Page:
The research is a comparative study of disaster-affected rural communities (the U.S. Gulf Coast and Haiti) that explores the interactions between international actors and rural communities during recovery efforts and their influences on the capabilities of disaster-affected individuals. The study inquires into the social production of disaster recovery, theorized to be a function of social discourses, social policies, the norms of the humanitarian and development industries, and local cultures. The research involves a content analysis of public policies, media discourses, and organizational documents. The research team is interviewing local and external organizational actors connected to each of the target communities (three in Haiti and three on the Gulf Coast) with a specific focus on community actor participation in disaster recovery projects. As well, a random community survey in each of the six communities gauges individual disaster recovery, participation, social capital, and capabilities-based recovery. By employing a capabilities approach (a human development framework utilized in global poverty studies and more modestly in disaster recovery), this research advances capabilities scholarship, further clarifying what capabilities are most important to facilitate sustainable disaster recovery in rural settings.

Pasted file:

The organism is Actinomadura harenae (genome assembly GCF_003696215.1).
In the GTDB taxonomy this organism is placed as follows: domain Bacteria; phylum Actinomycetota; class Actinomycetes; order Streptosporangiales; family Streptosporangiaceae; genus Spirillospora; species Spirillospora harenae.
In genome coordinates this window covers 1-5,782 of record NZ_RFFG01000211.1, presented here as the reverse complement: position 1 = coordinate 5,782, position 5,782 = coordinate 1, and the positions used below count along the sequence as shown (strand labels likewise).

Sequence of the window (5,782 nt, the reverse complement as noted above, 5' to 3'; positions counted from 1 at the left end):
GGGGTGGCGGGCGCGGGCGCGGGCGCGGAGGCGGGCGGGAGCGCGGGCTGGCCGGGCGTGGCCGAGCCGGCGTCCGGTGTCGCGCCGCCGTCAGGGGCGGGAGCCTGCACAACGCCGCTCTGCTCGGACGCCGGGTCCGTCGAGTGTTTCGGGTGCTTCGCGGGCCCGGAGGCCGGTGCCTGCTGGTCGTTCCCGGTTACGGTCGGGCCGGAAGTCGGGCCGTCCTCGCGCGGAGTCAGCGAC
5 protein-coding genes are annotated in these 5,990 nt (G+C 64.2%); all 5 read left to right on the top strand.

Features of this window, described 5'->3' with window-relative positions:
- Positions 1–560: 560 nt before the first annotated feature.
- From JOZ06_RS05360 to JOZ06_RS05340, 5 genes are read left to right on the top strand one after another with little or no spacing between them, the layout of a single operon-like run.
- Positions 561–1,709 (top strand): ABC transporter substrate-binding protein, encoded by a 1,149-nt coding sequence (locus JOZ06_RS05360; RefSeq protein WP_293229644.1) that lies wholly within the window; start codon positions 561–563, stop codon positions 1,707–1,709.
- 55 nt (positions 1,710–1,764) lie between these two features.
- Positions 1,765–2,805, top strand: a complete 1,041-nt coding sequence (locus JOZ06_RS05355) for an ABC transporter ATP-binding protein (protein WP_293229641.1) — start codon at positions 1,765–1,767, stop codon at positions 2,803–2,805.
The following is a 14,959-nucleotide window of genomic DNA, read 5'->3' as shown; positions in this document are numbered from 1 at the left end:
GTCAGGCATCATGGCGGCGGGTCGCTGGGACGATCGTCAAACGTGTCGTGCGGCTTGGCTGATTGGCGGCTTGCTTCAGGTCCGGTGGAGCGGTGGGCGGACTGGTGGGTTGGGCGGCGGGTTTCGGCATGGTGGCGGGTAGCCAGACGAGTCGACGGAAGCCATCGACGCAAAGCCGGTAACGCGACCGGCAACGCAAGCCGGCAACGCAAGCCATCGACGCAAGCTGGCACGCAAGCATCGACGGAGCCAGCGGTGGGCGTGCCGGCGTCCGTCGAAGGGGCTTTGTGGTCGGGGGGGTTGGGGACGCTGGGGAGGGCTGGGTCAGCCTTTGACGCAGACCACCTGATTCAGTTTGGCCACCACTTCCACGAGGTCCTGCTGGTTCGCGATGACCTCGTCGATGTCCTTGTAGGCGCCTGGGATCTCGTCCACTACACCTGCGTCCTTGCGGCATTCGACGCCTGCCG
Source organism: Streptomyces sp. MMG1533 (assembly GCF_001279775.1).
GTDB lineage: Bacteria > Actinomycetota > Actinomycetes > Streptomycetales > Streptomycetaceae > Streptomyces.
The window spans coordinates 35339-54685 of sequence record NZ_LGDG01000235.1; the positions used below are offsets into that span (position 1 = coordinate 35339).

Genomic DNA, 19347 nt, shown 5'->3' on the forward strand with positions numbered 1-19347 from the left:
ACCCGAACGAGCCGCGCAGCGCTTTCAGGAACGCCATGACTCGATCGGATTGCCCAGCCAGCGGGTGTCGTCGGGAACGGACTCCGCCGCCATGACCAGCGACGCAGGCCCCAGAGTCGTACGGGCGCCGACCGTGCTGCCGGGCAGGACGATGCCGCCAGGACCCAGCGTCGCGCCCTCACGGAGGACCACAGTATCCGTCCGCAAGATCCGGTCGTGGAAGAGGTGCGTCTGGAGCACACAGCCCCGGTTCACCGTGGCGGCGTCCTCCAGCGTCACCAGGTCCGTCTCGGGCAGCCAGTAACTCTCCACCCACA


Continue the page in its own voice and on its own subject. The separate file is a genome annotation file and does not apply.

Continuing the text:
The research team prepares a case study for each community, in addition to comparing communities on intervention practices, especially participation, and recovery capabilities sets. The findings contribute to the production of a guide and training for international actors working in disaster recovery settings, focusing on practical applications of local-external partnership building, providing professionals with an opportunity to advance skills in sustainable disaster recovery practices. Important benefits can accrue to rural communities impacted by disasters as a result of this research, providing them with greater opportunities to participate in their own recovery efforts and gain benefits from technical assistance and other direct supports from international partners.

National Science Foundation (NSF)
Division of Social and Economic Sciences (SES)
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Robert E. O'Connor
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Suny at Albany
United States
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